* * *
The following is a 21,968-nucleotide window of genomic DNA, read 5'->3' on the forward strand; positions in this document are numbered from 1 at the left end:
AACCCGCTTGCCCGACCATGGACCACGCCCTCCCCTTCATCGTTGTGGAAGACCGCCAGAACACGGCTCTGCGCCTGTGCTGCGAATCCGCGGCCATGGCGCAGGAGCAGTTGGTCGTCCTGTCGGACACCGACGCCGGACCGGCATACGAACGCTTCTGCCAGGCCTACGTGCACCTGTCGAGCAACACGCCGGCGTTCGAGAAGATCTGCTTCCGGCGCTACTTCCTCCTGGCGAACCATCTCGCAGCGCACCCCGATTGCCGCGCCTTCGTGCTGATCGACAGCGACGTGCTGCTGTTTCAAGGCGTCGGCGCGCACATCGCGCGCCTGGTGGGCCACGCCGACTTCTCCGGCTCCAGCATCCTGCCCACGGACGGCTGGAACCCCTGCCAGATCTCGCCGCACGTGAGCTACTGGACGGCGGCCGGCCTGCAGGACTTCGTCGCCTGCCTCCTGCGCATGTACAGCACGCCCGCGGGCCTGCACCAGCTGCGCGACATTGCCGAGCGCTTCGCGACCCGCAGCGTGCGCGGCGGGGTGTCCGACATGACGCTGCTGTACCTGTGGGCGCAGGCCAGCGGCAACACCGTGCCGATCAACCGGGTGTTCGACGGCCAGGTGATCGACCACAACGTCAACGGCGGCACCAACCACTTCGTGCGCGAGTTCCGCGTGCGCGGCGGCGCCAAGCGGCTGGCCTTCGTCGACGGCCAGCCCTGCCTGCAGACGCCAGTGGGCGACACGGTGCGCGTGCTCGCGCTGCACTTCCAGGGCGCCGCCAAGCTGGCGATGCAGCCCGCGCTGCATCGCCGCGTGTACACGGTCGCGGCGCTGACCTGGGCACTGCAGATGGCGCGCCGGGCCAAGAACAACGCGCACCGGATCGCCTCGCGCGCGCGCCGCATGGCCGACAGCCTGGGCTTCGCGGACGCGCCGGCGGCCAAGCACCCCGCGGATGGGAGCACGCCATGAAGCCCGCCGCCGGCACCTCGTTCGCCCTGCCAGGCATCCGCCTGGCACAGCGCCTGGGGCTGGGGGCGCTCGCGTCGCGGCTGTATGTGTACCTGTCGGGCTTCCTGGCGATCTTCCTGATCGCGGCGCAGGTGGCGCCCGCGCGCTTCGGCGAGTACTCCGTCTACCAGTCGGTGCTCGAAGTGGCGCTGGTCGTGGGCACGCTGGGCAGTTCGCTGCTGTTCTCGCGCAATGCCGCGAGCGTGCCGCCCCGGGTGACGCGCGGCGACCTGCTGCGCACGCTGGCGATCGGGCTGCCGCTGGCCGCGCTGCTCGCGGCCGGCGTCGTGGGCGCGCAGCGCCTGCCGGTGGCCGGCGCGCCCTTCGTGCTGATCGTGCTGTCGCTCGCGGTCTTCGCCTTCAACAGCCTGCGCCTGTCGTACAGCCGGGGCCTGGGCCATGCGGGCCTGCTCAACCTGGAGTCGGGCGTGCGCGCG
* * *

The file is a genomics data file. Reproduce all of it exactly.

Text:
The following is a 21,968-nucleotide window of genomic DNA, read 5'->3' on the forward strand; positions in this document are numbered from 1 at the left end:
AACCCGCTTGCCCGACCATGGACCACGCCCTCCCCTTCATCGTTGTGGAAGACCGCCAGAACACGGCTCTGCGCCTGTGCTGCGAATCCGCGGCCATGGCGCAGGAGCAGTTGGTCGTCCTGTCGGACACCGACGCCGGACCGGCATACGAACGCTTCTGCCAGGCCTACGTGCACCTGTCGAGCAACACGCCGGCGTTCGAGAAGATCTGCTTCCGGCGCTACTTCCTCCTGGCGAACCATCTCGCAGCGCACCCCGATTGCCGCGCCTTCGTGCTGATCGACAGCGACGTGCTGCTGTTTCAAGGCGTCGGCGCGCACATCGCGCGCCTGGTGGGCCACGCCGACTTCTCCGGCTCCAGCATCCTGCCCACGGACGGCTGGAACCCCTGCCAGATCTCGCCGCACGTGAGCTACTGGACGGCGGCCGGCCTGCAGGACTTCGTCGCCTGCCTCCTGCGCATGTACAGCACGCCCGCGGGCCTGCACCAGCTGCGCGACATTGCCGAGCGCTTCGCGACCCGCAGCGTGCGCGGCGGGGTGTCCGACATGACGCTGCTGTACCTGTGGGCGCAGGCCAGCGGCAACACCGTGCCGATCAACCGGGTGTTCGACGGCCAGGTGATCGACCACAACGTCAACGGCGGCACCAACCACTTCGTGCGCGAGTTCCGCGTGCGCGGCGGCGCCAAGCGGCTGGCCTTCGTCGACGGCCAGCCCTGCCTGCAGACGCCAGTGGGCGACACGGTGCGCGTGCTCGCGCTGCACTTCCAGGGCGCCGCCAAGCTGGCGATGCAGCCCGCGCTGCATCGCCGCGTGTACACGGTCGCGGCGCTGACCTGGGCACTGCAGATGGCGCGCCGGGCCAAGAACAACGCGCACCGGATCGCCTCGCGCGCGCGCCGCATGGCCGACAGCCTGGGCTTCGCGGACGCGCCGGCGGCCAAGCACCCCGCGGATGGGAGCACGCCATGAAGCCCGCCGCCGGCACCTCGTTCGCCCTGCCAGGCATCCGCCTGGCACAGCGCCTGGGGCTGGGGGCGCTCGCGTCGCGGCTGTATGTGTACCTGTCGGGCTTCCTGGCGATCTTCCTGATCGCGGCGCAGGTGGCGCCCGCGCGCTTCGGCGAGTACTCCGTCTACCAGTCGGTGCTCGAAGTGGCGCTGGTCGTGGGCACGCTGGGCAGTTCGCTGCTGTTCTCGCGCAATGCCGCGAGCGTGCCGCCCCGGGTGACGCGCGGCGACCTGCTGCGCACGCTGGCGATCGGGCTGCCGCTGGCCGCGCTGCTCGCGGCCGGCGTCGTGGGCGCGCAGCGCCTGCCGGTGGCCGGCGCGCCCTTCGTGCTGATCGTGCTGTCGCTCGCGGTCTTCGCCTTCAACAGCCTGCGCCTGTCGTACAGCCGGGGCCTGGGCCATGCGGGCCTGCTCAACCTGGAGTCGGGCGTGCGCGCG